Does alcohol help you sleep?


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It's summertime and unusually hot for most of the UK at the moment. A cold beer or G&T after a long hot day at work or looking after the kids seems quite appealing to me at the moment! But as I'm finding it tricky to both get to sleep and sleep all the way through the night in this heat, will an alcoholic drink or two help me sleep or end up with me feeling more hot, bothered and tired?

  1. Alcohol and your body
  2. How alcohol affects your sleep patterns
  3. Interrupting your circadian rhythm and REM sleep
  4. Extra toilet trips - alcohol is a diuretic!
  5. Snoring & sleep apnea - bad news for your partner!
  6. Drinking sensibly and sleeping well

 

Alcohol and your body
It's tempting to think that a glass or two of alcohol before bed will help you to relax and fall asleep quickly. But alcohol acts as both a stimulant and a sedative on your body so although it might help you feel drowsy and fall asleep quickly, it will also  wake you up during the night and prevent you from having a full night’s sleep.

“All the alcohol you’ve drunk in the evening has usually gone from your body about halfway through the night, then there tends to be a rebound effect where you are more awake in the second half of the night;” Dr. Kirstie Anderson, co-founder of Sleepstation.

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How alcohol affects your sleep patterns
Deep sleep called 'delta activity' allows for memory formation and learning. But when you drink alcohol 'alpha activity' which doesn’t usually happen during sleep is also turned on. These two activities wouldn’t normally happen at the same time and so as they compete together they can prevent proper restorative sleep.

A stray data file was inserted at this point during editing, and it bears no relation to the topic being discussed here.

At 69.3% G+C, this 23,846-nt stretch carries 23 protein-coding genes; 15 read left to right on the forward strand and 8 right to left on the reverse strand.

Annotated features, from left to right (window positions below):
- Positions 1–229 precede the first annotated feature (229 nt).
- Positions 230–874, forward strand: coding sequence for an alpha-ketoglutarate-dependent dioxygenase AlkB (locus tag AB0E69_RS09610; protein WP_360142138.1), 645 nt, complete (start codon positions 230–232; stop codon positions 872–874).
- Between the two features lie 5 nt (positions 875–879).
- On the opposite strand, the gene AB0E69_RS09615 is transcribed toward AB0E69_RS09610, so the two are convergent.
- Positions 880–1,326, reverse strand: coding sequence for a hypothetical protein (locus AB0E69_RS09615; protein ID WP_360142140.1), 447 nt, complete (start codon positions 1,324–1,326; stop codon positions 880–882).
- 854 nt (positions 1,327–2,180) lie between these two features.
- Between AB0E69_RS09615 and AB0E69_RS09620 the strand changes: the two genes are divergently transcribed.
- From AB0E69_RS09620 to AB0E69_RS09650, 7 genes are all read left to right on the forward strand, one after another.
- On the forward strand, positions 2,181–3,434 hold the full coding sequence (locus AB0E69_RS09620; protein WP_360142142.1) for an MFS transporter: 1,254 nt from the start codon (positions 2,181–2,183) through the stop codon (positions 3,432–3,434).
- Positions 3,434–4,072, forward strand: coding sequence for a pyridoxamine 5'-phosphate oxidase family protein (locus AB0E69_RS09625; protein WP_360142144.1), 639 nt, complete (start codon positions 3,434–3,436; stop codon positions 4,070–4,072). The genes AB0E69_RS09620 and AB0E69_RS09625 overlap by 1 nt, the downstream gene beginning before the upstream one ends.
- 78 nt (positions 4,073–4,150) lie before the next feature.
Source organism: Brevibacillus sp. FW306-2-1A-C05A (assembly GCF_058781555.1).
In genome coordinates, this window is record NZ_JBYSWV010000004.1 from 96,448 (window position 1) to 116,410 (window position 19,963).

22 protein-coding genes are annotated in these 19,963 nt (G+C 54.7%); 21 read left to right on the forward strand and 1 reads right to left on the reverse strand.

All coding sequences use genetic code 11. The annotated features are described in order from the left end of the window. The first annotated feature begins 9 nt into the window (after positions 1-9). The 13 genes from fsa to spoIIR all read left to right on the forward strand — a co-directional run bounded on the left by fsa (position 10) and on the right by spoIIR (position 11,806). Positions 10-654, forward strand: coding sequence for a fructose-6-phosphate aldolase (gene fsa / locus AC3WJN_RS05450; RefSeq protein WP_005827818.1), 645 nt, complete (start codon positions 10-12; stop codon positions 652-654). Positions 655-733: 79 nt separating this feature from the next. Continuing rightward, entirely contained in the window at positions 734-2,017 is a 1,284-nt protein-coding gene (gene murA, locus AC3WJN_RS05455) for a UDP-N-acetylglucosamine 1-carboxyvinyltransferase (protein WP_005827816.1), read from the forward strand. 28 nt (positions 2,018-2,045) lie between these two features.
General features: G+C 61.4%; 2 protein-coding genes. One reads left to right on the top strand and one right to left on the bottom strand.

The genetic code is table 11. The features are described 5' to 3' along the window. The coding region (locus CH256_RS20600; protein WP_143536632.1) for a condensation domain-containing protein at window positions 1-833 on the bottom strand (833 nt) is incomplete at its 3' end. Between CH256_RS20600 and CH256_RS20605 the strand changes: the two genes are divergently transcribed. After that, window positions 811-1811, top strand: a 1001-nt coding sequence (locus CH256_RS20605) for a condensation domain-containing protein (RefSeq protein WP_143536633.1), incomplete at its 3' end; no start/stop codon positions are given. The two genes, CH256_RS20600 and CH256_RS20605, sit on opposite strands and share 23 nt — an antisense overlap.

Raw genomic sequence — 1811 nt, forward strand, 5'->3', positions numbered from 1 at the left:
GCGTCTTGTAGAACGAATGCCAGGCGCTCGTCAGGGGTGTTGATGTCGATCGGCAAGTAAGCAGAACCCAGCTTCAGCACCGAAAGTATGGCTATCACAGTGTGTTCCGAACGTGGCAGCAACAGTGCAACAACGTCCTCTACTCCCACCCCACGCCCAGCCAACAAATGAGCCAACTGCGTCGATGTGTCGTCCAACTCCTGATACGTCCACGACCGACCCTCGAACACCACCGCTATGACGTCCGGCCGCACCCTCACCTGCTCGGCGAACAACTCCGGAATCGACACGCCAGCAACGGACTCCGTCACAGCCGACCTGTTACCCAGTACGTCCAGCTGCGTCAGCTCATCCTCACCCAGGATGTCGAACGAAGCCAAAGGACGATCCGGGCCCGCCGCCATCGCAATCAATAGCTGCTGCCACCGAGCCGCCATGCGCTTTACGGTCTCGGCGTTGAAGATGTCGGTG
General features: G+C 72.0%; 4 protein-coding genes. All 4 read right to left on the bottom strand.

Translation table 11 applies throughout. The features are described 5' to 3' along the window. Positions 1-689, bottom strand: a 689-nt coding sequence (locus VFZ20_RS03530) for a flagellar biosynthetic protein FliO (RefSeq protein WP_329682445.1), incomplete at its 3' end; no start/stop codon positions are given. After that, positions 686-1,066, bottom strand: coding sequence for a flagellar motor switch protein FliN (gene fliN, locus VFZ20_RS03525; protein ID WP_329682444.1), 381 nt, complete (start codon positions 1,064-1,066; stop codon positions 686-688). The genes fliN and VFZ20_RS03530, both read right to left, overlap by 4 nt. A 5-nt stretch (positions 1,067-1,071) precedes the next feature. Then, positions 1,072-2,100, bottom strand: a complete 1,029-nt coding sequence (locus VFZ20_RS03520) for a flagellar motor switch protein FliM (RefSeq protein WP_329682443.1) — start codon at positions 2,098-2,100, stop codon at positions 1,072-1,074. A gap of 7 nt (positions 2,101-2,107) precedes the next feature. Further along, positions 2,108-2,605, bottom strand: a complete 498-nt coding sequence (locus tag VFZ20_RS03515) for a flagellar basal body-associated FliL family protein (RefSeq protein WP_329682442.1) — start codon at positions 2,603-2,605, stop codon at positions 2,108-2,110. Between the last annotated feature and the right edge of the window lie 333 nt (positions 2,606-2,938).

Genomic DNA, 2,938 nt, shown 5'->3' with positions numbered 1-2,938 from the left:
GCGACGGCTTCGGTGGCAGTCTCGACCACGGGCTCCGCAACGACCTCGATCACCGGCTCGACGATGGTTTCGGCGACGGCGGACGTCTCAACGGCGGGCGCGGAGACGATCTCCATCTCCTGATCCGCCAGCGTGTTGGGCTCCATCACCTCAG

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Interrupting your circadian rhythm and REM sleep
It's common to wake up in the middle of the night after drinking. Alcohol may increase production of the chemicals in the body that trigger sleepiness so you fall asleep faster but then also subside faster making you more likely to wake up before you’ve had a proper night’s sleep.

REM sleep is the most restorative phase of sleep. If alcohol prevents you getting your full amount of REM sleep, you’re likely to wake up feeling groggy and unfocused.

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Extra toilet trips - alcohol is a diuretic!
Unfortunately, alcohol is a diuretic so it will encourage your body to lose the extra fluid by sweating and going to the loo!  So you will be likely to need to go more in the middle of the night and end up dehydrated, particularly in this hot weather.

Snoring & sleep apnea - bad news for your partner!
Alcohol relaxes the muscles in your body so the tissues in your nose, mouth and throat end up preventing air flowing smoothly, becoming more likely to vibrate and result in unsociable snoring. 

Sleep apnea is a serious sleep disorder. Your breathing is interrupted during sleep and you stop breathing repeatedly throughout the night. This can result in your brain and body not getting enough oxygen. It can increase the risk of various health problems such as high blood pressure, stroke and depression, as well as affecting your ability to perform your job or everyday activities as well as normal. 

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Drinking sensibly and sleeping well
It doesn't take more than one drink to affect the quality of your sleep. But if you often consume over the recommended 14 units a week you might find yourself feeling constantly tired and groggy. Check out the UK Chief Medical Officers' (CMO) low risk drinking guidelines.

When you do drink alcohol, avoid drinking close to bedtime so that your body has time to process the alcohol before you go to sleep. Estimate that it takes approximately one hour to process one unit of alcohol.

Regular alcohol-free days can help you sleep better. You will find you sleep throughout the night rather than waking often and also find it easier to get up in the mornings.

The Drinkaware app  is free and can help you to monitor the amount of alcohol you drink and to set goals for reducing your intake.

 

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